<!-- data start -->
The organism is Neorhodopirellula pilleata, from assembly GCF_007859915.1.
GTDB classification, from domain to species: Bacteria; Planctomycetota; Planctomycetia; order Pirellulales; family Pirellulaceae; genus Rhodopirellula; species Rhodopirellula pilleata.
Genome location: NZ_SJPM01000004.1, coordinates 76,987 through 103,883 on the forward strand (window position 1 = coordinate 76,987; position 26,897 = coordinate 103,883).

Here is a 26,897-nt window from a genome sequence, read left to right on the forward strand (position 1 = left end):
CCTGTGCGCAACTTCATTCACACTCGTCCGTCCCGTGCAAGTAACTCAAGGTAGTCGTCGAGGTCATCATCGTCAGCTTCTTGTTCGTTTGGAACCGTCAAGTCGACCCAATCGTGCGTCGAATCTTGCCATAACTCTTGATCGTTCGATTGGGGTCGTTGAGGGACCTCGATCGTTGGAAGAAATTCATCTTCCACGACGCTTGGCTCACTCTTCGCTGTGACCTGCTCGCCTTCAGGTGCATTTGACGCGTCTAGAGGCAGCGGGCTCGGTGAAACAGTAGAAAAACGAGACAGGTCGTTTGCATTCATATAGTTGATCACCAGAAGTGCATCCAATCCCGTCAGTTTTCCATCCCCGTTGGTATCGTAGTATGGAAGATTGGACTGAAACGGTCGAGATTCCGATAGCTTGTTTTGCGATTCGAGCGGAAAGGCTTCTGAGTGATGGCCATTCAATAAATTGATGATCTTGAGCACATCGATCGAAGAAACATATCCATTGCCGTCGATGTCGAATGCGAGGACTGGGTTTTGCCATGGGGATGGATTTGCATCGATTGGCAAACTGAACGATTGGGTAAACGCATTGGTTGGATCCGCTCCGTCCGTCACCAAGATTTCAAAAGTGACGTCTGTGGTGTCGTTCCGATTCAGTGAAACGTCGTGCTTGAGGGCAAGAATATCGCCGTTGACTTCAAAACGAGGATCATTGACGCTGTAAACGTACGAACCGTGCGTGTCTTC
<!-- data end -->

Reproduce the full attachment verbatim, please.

The organism is Neorhodopirellula pilleata, from assembly GCF_007859915.1.
GTDB classification, from domain to species: Bacteria; Planctomycetota; Planctomycetia; order Pirellulales; family Pirellulaceae; genus Rhodopirellula; species Rhodopirellula pilleata.
Genome location: NZ_SJPM01000004.1, coordinates 76,987 through 103,883 on the forward strand (window position 1 = coordinate 76,987; position 26,897 = coordinate 103,883).

Here is a 26,897-nt window from a genome sequence, read left to right on the forward strand (position 1 = left end):
CCTGTGCGCAACTTCATTCACACTCGTCCGTCCCGTGCAAGTAACTCAAGGTAGTCGTCGAGGTCATCATCGTCAGCTTCTTGTTCGTTTGGAACCGTCAAGTCGACCCAATCGTGCGTCGAATCTTGCCATAACTCTTGATCGTTCGATTGGGGTCGTTGAGGGACCTCGATCGTTGGAAGAAATTCATCTTCCACGACGCTTGGCTCACTCTTCGCTGTGACCTGCTCGCCTTCAGGTGCATTTGACGCGTCTAGAGGCAGCGGGCTCGGTGAAACAGTAGAAAAACGAGACAGGTCGTTTGCATTCATATAGTTGATCACCAGAAGTGCATCCAATCCCGTCAGTTTTCCATCCCCGTTGGTATCGTAGTATGGAAGATTGGACTGAAACGGTCGAGATTCCGATAGCTTGTTTTGCGATTCGAGCGGAAAGGCTTCTGAGTGATGGCCATTCAATAAATTGATGATCTTGAGCACATCGATCGAAGAAACATATCCATTGCCGTCGATGTCGAATGCGAGGACTGGGTTTTGCCATGGGGATGGATTTGCATCGATTGGCAAACTGAACGATTGGGTAAACGCATTGGTTGGATCCGCTCCGTCCGTCACCAAGATTTCAAAAGTGACGTCTGTGGTGTCGTTCCGATTCAGTGAAACGTCGTGCTTGAGGGCAAGAATATCGCCGTTGACTTCAAAACGAGGATCATTGACGCTGTAAACGTACGAACCGTGCGTGTCTTC